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Haywood Chardonnay 1999

Chardonnay from California
    0% ABV
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    0% ABV

    Winemaker Notes

    This easy-drinking Chardonnay is crisp, clean and highlighted by aromas of toasty vanilla and fresh tropical fruit. Citrus and apple flavors are wound together with soft banana, vanilla and honey notes integrated with light oak flavors. The mouthfeel is full and rich on a soft, creamy texture.

    Food Recommendations: This Chardonnay is a wonderful companion to a wide variety of foods. Try it with stuffed pork chops, lemon herb chicken, pasta Alfredo or sea scallops prepared in just about any fashion.

    Alcohol: 13.5%

    Critical Acclaim

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    Haywood

    Haywood Winery

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    Haywood Winery, California
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    Haywood Estates Los Chamizal Vineyard overlooks the historic town of Sonoma in the southern reaches of the Mayacamas Mountains. Guided by founder Peter Haywood, Los Chamizal Vineyard produced its first crush in 1980, and so began the legacy of robust, elegant Zinfandels.

    The soils are shallow - six inches to two feet – giving way to fractured red rock or volcanic tuft soil. The low nutrient levels contribute to the intense character of the wines by limiting growth and restricting leaf production. Cooling wind and fog off the mountain and from nearby San Francisco Bay keep the days temperate and the nights cool. The vineyard is comprised of eight blocks, two of which have been separated out due to their unique and distinctive characters: Rocky Terrace and Morning Sun.

    California

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    Responsible for the vast majority of American wine production, if California were a country, it would be the world’s fourth largest wine-producing nation. The state’s diverse terrain and microclimates allow for an incredible range of wine styles, and unlike tradition-bound Europe, experimentation is more than welcome here. Wineries range from tiny, family-owned boutiques to massive corporations, and price and production are equally varied. Plenty of inexpensive bulk wine is made in the Central Valley area, while Napa Valley is responsible for some of the world’s most prestigious and expensive “cult” wines.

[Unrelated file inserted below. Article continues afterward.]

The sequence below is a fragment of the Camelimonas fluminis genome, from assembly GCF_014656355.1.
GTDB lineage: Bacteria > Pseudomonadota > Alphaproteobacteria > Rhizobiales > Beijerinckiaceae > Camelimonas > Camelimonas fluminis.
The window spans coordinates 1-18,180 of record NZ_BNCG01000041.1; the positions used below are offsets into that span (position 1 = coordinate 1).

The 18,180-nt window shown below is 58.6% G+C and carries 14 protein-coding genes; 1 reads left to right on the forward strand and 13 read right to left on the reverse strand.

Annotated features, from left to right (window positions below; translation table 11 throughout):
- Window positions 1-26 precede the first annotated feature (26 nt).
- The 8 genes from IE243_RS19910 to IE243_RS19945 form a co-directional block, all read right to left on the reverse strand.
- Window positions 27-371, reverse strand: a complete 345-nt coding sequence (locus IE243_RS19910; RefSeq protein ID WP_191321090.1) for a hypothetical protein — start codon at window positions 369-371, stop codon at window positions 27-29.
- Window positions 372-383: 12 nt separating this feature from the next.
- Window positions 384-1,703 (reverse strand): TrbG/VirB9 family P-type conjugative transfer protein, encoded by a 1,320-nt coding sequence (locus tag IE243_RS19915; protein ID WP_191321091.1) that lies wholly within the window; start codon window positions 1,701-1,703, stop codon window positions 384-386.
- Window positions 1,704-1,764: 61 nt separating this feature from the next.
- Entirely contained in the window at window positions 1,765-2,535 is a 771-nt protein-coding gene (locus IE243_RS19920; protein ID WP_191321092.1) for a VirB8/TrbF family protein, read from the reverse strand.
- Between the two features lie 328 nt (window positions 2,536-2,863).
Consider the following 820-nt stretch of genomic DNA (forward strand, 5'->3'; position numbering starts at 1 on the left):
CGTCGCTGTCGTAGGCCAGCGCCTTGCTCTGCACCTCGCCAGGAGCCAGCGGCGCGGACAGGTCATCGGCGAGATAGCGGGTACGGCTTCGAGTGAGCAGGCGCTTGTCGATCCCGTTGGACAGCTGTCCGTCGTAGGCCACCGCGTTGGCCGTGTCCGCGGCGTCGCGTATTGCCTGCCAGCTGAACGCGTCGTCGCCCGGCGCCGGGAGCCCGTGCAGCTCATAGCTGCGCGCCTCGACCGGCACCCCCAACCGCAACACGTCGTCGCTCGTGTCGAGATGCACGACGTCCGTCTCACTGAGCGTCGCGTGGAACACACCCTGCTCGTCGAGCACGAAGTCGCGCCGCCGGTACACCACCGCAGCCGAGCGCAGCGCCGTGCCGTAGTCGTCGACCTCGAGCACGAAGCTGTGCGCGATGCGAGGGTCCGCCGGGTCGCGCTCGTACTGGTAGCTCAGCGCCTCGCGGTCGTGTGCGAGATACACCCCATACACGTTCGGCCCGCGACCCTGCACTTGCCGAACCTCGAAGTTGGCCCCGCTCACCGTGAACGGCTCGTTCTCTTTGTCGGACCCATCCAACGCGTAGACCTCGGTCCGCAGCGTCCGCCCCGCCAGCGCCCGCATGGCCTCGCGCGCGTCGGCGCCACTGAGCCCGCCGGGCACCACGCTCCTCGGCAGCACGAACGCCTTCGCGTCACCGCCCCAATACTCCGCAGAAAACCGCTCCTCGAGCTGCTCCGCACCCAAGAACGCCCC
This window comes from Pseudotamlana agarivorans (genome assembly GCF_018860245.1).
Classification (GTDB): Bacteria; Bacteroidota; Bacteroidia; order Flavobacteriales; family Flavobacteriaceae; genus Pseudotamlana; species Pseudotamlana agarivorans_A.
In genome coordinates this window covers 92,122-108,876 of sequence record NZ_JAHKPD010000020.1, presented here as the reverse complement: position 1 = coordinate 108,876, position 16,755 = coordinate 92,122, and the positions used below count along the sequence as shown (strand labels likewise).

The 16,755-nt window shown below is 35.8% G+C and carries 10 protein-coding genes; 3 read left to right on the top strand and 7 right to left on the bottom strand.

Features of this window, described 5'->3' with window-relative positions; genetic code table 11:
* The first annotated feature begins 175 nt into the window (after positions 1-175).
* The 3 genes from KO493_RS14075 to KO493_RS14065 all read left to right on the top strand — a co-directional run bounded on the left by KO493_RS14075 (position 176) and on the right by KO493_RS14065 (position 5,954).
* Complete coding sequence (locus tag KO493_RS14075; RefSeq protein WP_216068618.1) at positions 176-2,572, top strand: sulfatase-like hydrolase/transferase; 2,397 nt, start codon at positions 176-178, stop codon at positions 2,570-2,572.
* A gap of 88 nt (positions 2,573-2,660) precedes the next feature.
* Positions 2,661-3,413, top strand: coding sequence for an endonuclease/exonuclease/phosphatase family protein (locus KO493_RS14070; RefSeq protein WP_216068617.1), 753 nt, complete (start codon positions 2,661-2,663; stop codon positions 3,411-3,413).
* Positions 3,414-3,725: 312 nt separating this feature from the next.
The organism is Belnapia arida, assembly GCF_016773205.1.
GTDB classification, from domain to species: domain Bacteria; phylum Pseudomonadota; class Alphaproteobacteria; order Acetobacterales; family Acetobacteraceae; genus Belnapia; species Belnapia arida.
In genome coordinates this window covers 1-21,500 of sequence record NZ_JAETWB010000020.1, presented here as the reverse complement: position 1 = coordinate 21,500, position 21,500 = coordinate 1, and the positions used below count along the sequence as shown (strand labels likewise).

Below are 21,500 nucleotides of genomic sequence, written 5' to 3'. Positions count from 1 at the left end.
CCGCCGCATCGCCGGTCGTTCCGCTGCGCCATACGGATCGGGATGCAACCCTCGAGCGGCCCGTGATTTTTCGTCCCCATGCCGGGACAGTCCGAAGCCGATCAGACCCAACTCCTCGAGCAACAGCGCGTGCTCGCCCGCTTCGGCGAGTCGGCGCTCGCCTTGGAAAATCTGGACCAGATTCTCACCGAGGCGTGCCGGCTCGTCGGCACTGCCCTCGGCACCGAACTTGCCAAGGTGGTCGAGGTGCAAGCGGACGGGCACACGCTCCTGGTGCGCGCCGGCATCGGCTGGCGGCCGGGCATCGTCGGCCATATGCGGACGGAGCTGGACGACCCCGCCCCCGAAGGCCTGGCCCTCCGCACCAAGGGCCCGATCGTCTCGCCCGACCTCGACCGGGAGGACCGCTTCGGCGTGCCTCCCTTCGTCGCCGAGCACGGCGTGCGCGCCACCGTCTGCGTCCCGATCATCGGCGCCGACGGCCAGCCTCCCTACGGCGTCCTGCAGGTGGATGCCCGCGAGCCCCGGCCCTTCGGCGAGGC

Each American Viticultural Area (AVA) and sub-AVA of has its own distinct personality, allowing California to produce wine of every fashion: from bone dry to unctuously sweet, still to sparkling, light and fresh to rich and full-bodied. In the Napa Valley, Cabernet Sauvignon, Merlot, Chardonnay and Sauvignon Blanc dominate vineyard acreage. Sonoma County is best known for Chardonnay, Pinot Noir, Cabernet Sauvignon and Zinfandel. The Central Coast has carved out a niche with Rhône Blends blends based on Grenache and Syrah, while Mendocino has found success with cool climate varieties such as Pinot noir, Riesling and Gewürztraminer. With all the diversity that California has to offer, any wine lover will find something to get excited about here.

    Chardonnay

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    One of the most popular and versatile white wine grapes, Chardonnay offers a wide range of flavors and styles depending on where it is grown and how it is made. While practically every country in the wine producing world grows it, Chardonnay from its Burgundian homeland produces some of the most remarkable and longest lived examples. As far as cellar potential, white Burgundy rivals the world’s other age-worthy whites like Riesling or botrytized Semillon. California is Chardonnay’s second most important home, where both oaky, buttery styles and leaner, European-inspired wines enjoy great popularity. Oregon, Australia and South America are also significant producers of Chardonnay.

    In the Glass

    When planted on cool sites, Chardonnay flavors tend towards grapefruit, lemon zest, green apple, celery leaf and wet flint, while warmer locations coax out richer, more tropical flavors of melon, peach and pineapple. Oak can add notes of vanilla, coconut and spice, while malolactic fermentation imparts a soft and creamy texture.

    Perfect Pairings

    Chardonnay is as versatile at the table as it is in the vineyard. The crisp, clean, Chablis-like styles go well with flaky white fish with herbs, scallops, turkey breast and soft cheeses. Richer Chardonnays marry well with lobster, crab, salmon, roasted chicken and creamy sauces.

    Sommelier Secret

    Since the 1990s, big, oaky, buttery Chardonnays from California have enjoyed explosive popularity. More recently, the pendulum has begun to swing in the opposite direction, towards a clean, crisp style that rarely utilizes new oak. In Burgundy, the subregion of Chablis, while typically employing the use of older oak barrels, produces a similar bright and acid-driven style. Anyone who doesn't like oaky Chardonnay would likely enjoy its lighter style.

    CGM84189_1999 Item# 38850